Congress Convenes in New York

Top congressional leaders gathered in New York City Friday to show support for the city under the looming shadow of the anniversary of the worst terrorist attacks in history.

"Over the years, New York has been called many things, from New Amsterdam to the Big Apple. Today, the people of the United States call it home," said Senate Minority Leader Trent Lott, R-Miss., from the podium of Federal Hall in Lower Manhattan Friday.

More than 250 lawmakers descended on Manhattan Friday to convene a special joint session of Congress that is meant to be a show of solidarity with New Yorkers. They opened the session in Federal Hall, which was the site of the first congress in American history in 1790.

Vice President Dick Cheney joined House Speaker Dennis Hastert, R-Ill., in presiding over the session, with a huge American flag behind them. The speeches reflected the pain caused by the attacks, the healing of the city and a resolve to ensure that the U.S. does not go through such terror again.

"The wounds the terrorists inflicted were deep. But American resolve is even deeper. Let history's record that the terrorists failed," offered Senate Majority Leader Tom Daschle, D-N.D.

"They sought to attack America for what they thought was its greatest strength," he said, referring to material wealth, symbolized in the World Trade Center towers, now removed from the New York skyline.

"But they were wrong. It (strength) is all about the ideas enshrined in our Constitution and our Bill of Rights," and "our unwavering commitment to each other," said Daschle.

Although largely symbolic, many lawmakers say Friday's trip was a necessary statement of support for the city and its people as the Sept. 11 anniversary approaches.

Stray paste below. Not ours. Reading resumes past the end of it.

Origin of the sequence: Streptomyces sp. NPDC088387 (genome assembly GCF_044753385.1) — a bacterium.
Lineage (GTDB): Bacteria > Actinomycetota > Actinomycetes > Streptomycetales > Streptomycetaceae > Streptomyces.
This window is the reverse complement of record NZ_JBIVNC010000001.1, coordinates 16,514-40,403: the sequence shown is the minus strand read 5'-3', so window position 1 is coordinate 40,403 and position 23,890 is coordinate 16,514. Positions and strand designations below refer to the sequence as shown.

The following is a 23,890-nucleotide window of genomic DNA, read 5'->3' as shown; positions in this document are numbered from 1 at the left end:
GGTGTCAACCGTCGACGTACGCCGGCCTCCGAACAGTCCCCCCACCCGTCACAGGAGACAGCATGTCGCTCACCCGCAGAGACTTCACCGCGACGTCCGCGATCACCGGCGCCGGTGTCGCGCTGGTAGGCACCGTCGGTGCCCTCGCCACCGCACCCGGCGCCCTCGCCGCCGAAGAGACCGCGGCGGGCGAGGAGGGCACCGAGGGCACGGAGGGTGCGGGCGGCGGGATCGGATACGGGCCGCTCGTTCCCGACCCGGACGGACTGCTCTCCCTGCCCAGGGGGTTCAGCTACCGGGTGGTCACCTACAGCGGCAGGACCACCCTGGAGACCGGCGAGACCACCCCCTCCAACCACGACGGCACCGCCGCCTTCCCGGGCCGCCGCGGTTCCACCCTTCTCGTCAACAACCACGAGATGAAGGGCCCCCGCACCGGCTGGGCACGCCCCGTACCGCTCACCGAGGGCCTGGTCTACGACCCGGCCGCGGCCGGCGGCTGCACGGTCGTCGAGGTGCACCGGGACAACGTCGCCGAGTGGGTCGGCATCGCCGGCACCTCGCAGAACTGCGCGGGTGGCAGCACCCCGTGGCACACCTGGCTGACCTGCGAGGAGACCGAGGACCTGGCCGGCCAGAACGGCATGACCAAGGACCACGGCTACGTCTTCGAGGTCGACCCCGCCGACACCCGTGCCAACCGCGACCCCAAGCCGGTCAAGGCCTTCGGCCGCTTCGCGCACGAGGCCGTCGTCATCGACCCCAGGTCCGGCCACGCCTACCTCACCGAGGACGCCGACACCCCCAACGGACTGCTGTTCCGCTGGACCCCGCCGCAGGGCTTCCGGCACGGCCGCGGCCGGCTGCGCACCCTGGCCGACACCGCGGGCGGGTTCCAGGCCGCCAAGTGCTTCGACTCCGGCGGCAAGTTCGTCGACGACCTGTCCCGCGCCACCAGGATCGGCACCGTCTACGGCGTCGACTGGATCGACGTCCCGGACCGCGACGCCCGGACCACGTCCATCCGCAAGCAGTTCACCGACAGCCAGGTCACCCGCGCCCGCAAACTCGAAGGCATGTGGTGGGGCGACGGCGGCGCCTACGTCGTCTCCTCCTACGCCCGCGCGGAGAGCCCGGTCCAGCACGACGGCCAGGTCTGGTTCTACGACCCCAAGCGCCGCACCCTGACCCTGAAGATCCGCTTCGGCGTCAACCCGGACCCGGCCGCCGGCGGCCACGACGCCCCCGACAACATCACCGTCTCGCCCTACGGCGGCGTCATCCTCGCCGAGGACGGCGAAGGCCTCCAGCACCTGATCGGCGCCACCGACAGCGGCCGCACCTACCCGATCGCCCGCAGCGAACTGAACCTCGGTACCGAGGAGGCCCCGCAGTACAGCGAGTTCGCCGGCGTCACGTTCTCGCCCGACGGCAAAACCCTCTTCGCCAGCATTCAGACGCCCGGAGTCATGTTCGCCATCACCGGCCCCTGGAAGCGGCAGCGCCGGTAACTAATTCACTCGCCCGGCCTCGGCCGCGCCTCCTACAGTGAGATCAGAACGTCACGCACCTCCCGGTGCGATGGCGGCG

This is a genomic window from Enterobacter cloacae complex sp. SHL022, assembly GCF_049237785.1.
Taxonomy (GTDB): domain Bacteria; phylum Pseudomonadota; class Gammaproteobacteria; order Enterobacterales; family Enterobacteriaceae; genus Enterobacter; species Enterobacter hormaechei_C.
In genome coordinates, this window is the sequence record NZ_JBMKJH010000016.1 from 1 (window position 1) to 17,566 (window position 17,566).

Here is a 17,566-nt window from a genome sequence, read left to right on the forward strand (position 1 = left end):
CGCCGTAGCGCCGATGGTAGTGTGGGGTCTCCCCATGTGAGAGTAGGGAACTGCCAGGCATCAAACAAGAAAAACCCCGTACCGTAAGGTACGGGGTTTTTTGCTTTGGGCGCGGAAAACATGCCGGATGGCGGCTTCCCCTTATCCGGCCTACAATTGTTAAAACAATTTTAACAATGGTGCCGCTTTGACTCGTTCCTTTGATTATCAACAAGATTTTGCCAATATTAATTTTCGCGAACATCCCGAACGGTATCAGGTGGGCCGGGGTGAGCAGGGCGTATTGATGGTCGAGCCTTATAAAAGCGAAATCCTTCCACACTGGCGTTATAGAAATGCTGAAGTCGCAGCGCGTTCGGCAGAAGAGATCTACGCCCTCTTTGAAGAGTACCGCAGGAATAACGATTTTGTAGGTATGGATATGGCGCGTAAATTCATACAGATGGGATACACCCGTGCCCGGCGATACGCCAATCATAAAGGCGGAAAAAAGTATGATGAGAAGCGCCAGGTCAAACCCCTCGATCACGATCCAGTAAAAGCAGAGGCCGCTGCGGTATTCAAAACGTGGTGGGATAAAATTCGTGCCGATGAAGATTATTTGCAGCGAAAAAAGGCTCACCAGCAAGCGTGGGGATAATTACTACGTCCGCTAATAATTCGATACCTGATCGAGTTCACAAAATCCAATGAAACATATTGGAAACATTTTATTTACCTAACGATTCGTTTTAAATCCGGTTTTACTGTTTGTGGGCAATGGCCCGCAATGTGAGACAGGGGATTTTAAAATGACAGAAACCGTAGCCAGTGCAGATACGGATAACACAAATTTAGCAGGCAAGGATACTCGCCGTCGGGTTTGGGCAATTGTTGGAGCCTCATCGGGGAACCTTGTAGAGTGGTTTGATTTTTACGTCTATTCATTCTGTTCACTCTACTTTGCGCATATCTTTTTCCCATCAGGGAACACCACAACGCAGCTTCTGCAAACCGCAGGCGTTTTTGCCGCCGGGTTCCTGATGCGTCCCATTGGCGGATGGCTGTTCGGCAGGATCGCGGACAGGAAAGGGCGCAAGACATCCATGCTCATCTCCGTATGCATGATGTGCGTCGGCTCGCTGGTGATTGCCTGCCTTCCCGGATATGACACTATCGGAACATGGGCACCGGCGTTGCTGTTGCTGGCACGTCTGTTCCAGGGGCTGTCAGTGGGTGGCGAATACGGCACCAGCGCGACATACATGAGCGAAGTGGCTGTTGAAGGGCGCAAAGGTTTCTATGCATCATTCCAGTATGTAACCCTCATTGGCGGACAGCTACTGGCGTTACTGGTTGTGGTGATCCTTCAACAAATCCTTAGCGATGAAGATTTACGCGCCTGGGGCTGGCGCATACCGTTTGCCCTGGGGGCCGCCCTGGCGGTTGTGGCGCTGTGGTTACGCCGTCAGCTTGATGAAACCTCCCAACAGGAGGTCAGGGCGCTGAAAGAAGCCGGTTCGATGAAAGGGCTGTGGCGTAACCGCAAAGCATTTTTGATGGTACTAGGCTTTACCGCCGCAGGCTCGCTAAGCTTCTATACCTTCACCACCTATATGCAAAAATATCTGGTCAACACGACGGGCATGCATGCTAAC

Hastert made one of the only references to U.S. troops overseas who have been fighting for a year to reign in the various terrorist networks identified by the Bush administration as being linked to the Sept. 11 attacks.

"We thank the Americans who serve in our nation's armed services who continue to work to bring these terrorists to justice," he said.

But most of the feelings expressed by lawmakers Friday seemed to be in awe of the bravery of New Yorkers in the face of such massive death. Close to 3,000 people lost their lives on that day. Most of their bodies have never been recovered.

"No matter how long we live, or whatever marks our time, we will never forget Sept. 11," declared House Minority Leader Richard Gephardt, D-Mo.

The message of support for New York's recovery was reinforced earlier Friday when Hastert and Lott rang the opening bell at the New York Stock Exchange to reinforce support for the city.

The sense of history was underscored when the Rev. Daniel Coughlin, the House chaplain, delivered the invocation with the Bible used by George Washington to take the oath of office at his first presidential inauguration.

Security in the city is extremely tight, with hundreds of New York City police officers on overtime and the Capitol Police and Secret Service traveling from Washington to beef up the ranks.

The lawmakers left Federal Hall to lunch at the Regent Hotel with host Mayor Michael Bloomberg and later on tour Ground Zero, the site of the destroyed towers, where there will be a wreath-laying ceremony this afternoon.